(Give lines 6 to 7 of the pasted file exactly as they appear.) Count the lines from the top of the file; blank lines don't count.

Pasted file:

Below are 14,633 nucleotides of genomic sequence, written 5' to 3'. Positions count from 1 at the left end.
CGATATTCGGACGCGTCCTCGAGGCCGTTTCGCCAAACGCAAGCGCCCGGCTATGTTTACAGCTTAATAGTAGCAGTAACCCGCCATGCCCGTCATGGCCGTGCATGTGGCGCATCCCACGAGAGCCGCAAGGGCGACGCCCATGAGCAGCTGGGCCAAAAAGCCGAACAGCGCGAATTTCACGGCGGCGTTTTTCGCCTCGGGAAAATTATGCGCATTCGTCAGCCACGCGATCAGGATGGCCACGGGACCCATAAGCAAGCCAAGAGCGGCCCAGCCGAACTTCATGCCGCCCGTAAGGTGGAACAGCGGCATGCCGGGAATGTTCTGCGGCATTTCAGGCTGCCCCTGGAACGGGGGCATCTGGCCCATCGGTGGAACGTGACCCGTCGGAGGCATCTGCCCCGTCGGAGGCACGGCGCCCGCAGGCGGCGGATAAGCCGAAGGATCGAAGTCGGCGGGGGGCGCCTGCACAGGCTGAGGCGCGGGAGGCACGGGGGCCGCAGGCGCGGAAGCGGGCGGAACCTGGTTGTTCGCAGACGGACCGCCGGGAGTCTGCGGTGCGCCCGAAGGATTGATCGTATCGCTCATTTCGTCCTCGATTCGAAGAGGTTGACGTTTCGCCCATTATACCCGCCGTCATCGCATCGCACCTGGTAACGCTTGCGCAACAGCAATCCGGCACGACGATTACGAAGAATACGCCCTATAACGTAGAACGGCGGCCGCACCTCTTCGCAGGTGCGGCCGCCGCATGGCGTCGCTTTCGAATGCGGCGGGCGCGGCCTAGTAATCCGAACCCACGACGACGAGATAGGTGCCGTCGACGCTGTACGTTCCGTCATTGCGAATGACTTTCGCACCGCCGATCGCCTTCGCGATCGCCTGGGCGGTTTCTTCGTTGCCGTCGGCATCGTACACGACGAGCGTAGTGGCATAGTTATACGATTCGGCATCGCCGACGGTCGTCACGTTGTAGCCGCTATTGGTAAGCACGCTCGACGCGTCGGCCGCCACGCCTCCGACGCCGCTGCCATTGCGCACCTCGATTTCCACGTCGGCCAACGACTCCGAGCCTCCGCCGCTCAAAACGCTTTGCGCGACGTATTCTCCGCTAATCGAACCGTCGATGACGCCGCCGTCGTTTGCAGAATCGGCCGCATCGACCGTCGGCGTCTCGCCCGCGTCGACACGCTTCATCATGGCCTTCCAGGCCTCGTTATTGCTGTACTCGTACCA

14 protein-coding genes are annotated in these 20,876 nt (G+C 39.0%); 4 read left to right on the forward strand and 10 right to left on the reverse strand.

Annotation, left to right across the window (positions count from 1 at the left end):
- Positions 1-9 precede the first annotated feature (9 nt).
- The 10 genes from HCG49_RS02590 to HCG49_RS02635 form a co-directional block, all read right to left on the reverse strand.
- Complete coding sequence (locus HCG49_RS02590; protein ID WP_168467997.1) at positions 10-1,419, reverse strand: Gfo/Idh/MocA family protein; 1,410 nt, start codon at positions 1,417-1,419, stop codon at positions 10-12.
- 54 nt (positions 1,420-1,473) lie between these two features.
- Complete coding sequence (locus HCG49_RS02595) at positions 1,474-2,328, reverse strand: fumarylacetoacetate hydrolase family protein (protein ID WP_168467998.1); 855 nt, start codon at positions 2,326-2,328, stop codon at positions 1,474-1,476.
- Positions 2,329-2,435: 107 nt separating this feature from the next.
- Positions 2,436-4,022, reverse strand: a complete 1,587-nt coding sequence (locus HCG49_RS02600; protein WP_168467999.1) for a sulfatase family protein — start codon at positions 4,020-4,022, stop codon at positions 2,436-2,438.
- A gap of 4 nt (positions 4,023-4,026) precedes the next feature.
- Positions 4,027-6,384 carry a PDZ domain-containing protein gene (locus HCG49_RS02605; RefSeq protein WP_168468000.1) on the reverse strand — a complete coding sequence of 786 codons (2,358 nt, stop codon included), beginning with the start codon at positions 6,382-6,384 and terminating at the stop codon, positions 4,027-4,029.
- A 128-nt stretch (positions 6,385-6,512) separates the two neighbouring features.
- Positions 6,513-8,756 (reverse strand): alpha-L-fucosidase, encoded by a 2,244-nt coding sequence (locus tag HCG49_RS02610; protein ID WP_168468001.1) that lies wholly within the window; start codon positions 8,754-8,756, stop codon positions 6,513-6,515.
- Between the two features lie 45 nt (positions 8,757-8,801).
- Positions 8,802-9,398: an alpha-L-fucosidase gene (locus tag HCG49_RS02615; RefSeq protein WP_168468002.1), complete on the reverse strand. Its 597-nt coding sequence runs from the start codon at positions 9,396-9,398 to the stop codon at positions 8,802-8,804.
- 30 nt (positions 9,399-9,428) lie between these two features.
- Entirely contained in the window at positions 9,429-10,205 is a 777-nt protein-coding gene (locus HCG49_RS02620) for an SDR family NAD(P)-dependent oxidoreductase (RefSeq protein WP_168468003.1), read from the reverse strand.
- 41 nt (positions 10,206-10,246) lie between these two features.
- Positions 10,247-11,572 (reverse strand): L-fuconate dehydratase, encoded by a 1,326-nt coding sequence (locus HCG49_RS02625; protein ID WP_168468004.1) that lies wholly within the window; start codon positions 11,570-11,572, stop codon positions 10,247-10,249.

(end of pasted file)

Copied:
- The 10 genes from HCG49_RS02590 to HCG49_RS02635 form a co-directional block, all read right to left on the reverse strand.
- Complete coding sequence (locus HCG49_RS02590; protein ID WP_168467997.1) at positions 10-1,419, reverse strand: Gfo/Idh/MocA family protein; 1,410 nt, start codon at positions 1,417-1,419, stop codon at positions 10-12.